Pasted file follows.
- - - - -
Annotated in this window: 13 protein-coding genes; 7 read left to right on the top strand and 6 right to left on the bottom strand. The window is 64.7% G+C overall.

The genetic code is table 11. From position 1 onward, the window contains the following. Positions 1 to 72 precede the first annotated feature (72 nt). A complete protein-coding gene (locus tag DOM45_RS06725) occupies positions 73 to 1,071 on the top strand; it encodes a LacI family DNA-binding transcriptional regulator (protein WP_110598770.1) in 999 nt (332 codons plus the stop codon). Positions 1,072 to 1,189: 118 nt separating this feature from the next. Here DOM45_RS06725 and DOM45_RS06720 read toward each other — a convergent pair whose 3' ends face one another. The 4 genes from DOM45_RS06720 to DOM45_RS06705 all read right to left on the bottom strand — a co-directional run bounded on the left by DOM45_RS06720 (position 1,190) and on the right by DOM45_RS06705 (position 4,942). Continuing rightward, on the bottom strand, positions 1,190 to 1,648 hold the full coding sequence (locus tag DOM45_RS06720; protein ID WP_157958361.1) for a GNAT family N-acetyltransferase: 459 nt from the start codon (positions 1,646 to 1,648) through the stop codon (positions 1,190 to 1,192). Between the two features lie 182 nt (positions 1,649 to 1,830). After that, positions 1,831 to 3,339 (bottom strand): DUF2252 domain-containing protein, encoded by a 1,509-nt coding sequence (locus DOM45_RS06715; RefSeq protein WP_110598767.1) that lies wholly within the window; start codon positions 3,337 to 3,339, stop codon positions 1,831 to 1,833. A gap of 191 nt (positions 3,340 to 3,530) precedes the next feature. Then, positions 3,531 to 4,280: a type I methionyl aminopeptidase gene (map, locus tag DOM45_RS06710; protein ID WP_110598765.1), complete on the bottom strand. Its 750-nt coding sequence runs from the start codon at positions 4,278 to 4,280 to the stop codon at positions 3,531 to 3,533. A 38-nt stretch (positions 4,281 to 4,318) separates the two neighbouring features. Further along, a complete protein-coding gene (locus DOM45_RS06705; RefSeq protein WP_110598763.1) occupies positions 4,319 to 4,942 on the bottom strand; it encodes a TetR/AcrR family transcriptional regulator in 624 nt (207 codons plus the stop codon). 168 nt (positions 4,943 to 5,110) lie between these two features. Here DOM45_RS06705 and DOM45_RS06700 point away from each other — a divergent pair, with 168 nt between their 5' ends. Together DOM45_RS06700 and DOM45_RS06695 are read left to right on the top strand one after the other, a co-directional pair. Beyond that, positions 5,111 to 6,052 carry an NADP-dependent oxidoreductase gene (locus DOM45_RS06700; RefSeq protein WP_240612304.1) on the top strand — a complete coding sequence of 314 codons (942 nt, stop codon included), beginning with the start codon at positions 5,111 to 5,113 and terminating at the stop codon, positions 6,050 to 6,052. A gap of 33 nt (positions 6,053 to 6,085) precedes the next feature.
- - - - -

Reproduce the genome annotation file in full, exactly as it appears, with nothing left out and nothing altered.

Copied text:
Annotated in this window: 13 protein-coding genes; 7 read left to right on the top strand and 6 right to left on the bottom strand. The window is 64.7% G+C overall.

The genetic code is table 11. From position 1 onward, the window contains the following. Positions 1 to 72 precede the first annotated feature (72 nt). A complete protein-coding gene (locus tag DOM45_RS06725) occupies positions 73 to 1,071 on the top strand; it encodes a LacI family DNA-binding transcriptional regulator (protein WP_110598770.1) in 999 nt (332 codons plus the stop codon). Positions 1,072 to 1,189: 118 nt separating this feature from the next. Here DOM45_RS06725 and DOM45_RS06720 read toward each other — a convergent pair whose 3' ends face one another. The 4 genes from DOM45_RS06720 to DOM45_RS06705 all read right to left on the bottom strand — a co-directional run bounded on the left by DOM45_RS06720 (position 1,190) and on the right by DOM45_RS06705 (position 4,942). Continuing rightward, on the bottom strand, positions 1,190 to 1,648 hold the full coding sequence (locus tag DOM45_RS06720; protein ID WP_157958361.1) for a GNAT family N-acetyltransferase: 459 nt from the start codon (positions 1,646 to 1,648) through the stop codon (positions 1,190 to 1,192). Between the two features lie 182 nt (positions 1,649 to 1,830). After that, positions 1,831 to 3,339 (bottom strand): DUF2252 domain-containing protein, encoded by a 1,509-nt coding sequence (locus DOM45_RS06715; RefSeq protein WP_110598767.1) that lies wholly within the window; start codon positions 3,337 to 3,339, stop codon positions 1,831 to 1,833. A gap of 191 nt (positions 3,340 to 3,530) precedes the next feature. Then, positions 3,531 to 4,280: a type I methionyl aminopeptidase gene (map, locus tag DOM45_RS06710; protein ID WP_110598765.1), complete on the bottom strand. Its 750-nt coding sequence runs from the start codon at positions 4,278 to 4,280 to the stop codon at positions 3,531 to 3,533. A 38-nt stretch (positions 4,281 to 4,318) separates the two neighbouring features. Further along, a complete protein-coding gene (locus DOM45_RS06705; RefSeq protein WP_110598763.1) occupies positions 4,319 to 4,942 on the bottom strand; it encodes a TetR/AcrR family transcriptional regulator in 624 nt (207 codons plus the stop codon). 168 nt (positions 4,943 to 5,110) lie between these two features. Here DOM45_RS06705 and DOM45_RS06700 point away from each other — a divergent pair, with 168 nt between their 5' ends. Together DOM45_RS06700 and DOM45_RS06695 are read left to right on the top strand one after the other, a co-directional pair. Beyond that, positions 5,111 to 6,052 carry an NADP-dependent oxidoreductase gene (locus DOM45_RS06700; RefSeq protein WP_240612304.1) on the top strand — a complete coding sequence of 314 codons (942 nt, stop codon included), beginning with the start codon at positions 5,111 to 5,113 and terminating at the stop codon, positions 6,050 to 6,052. A gap of 33 nt (positions 6,053 to 6,085) precedes the next feature.